Would second that this should be optional ASAP. I understand your need and desire to collect feedback but I don't think it's a great idea to require users to create a profile for something that is a client.
There are other ways to collect feedback than a Discourse instance. Why not just stand up a contact form, Twitter account, or email address?
The idea that web communities and content have become standardized enough to have a single look-and-feel client is an intriguing idea. And it looks beautiful.
Unfortunately, I just wouldn't install a native app for that. My browser is plenty performant to handle it, and I want to be able to call it up wherever I am -- on my home computer, work computer, friend's computer, backup work laptop, whatever -- without having to bother to install something. (And some companies don't let you install software.) Also I'd want to hide stories I've already read and want that to be synced, which necessitates a server anyways.
I'm genuinely curious what benefit a native app has here, why that direction was taken? I can honestly only see drawbacks. (I can understand an app on mobile, just not on desktop.)
Privacy? With a FOSS (or even just third-party) app, the service operator has less fine-grained tracking and behavioral data for you as a user.
The UI can also be designed with the user's best interest in mind, as an alternative to the egagement-driven dark UX patterns that have started becoming the status quo on the web in just a few years.
I use a CLI for Reddit specifically for this reason - I would definitely be potential user for something like Yack. Opening links from the app in an external browser is trivial. Now that you mention it, it'd be a good idea to make it work in the other direction as well. Surely it wouldn't be too tricky to make a browser extension for this?
I would focus on making the best Reddit macOS app you can, that will likely be your largest and most receptive audience. You should use the Apollo iOS app as your benchmark as far as responsiveness and feature set is concerned.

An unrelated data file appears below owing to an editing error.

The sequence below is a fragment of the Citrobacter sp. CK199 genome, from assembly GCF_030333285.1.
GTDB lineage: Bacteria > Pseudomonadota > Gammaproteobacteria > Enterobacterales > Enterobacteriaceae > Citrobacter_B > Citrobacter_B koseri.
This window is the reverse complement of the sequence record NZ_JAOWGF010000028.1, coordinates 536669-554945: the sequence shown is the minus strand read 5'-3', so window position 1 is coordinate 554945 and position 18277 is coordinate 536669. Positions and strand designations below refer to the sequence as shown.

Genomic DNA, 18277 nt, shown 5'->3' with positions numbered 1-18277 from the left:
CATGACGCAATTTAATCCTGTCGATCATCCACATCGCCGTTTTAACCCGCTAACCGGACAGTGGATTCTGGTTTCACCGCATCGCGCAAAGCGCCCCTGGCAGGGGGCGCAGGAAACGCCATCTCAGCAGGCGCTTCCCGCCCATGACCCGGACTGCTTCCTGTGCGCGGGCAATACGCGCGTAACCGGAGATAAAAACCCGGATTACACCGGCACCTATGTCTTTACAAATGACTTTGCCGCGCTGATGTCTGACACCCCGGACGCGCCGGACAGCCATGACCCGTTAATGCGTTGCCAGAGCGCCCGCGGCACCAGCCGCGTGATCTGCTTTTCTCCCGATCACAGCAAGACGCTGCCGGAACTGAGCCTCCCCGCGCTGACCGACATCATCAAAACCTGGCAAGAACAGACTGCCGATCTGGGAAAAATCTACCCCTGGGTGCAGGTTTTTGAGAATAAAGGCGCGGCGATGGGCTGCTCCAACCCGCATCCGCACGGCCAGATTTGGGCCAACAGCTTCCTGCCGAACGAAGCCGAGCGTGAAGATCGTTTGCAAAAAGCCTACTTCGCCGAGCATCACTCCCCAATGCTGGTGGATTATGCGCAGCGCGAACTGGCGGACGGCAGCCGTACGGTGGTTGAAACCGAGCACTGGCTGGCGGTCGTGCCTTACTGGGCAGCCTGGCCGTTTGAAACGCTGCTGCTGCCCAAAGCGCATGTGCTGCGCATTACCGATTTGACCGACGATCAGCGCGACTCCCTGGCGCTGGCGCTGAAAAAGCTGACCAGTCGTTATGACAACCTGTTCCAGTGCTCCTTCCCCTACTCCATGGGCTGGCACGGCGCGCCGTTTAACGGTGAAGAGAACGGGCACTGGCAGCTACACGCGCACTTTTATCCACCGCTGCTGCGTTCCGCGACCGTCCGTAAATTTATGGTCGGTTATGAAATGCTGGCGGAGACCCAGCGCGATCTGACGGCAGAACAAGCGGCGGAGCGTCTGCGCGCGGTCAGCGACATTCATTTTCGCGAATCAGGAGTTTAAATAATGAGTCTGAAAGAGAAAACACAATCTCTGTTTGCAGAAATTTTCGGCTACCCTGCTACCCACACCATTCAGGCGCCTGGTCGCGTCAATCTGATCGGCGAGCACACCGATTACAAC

I signed up for the beta, the most glaring omissions are:
1. Keyboard shortcuts. You'll probably want to implement arrow key navigation as well as Google Reader shortcuts (J=Next, K=Previous, see Reeder.app). RES is the gold standard you should be shooting for: http://joeross.me/res/
2. Expand at least a few levels of child comments by default. Apollo does a great job with this.
3. Remove avatar placeholders for services that do not have avatars.
4. Increase information density. In the same vertical space that I can see 14 posts on reddit.com, I can only see 10 in the compact view in your app. The comments are in worse shape, you must remove the spacing between the comment "cards".
Overall, I'm impressed with what you've built here and could see using this app. Keyboard shortcuts are a must before I would spend any significant time using it.
Actually, I was just thinking of something like this. In particular, I'd like to be able to keep tabs on a group of YouTube creators, without being dependent on the whims and machinations of what the YouTube team wants to promote. There are also certain creators who post to both YouTube and BitChute, but prefer BitChute, and I'd like to have a browser that will show me the BitChute version preferentially, without my having to think about it.
I can see this being a nice alternative to a few browser options for checking the latest across multiple sites. Pinned tabs, "Open All" bookmark folder, loose tabs, etc. Not ideal, imo, so having them all in one place and unified under a single UI might be kind of nice.
Can't really speak to the UI though since this is unfortunately macOS only :(
You get the title which is a link to the submission, a picture and a link to the comments. I'm on Android so hitting either opens a webview (powered by Firefox) with an X in the top left which leads back to feedly. I also have scrolling past a submission set to mark it as read.
Admittedly something which handled unread comments and notifications for replies could be more engaging, but I feel like I get enough HN as it is and I want to remain somewhat productive.
Ha, that's a good point. I never could really get into using RSS feeds for whatever reason. It's possible I'd lose interest in this approach to media consumption for similar reason (whatever they are).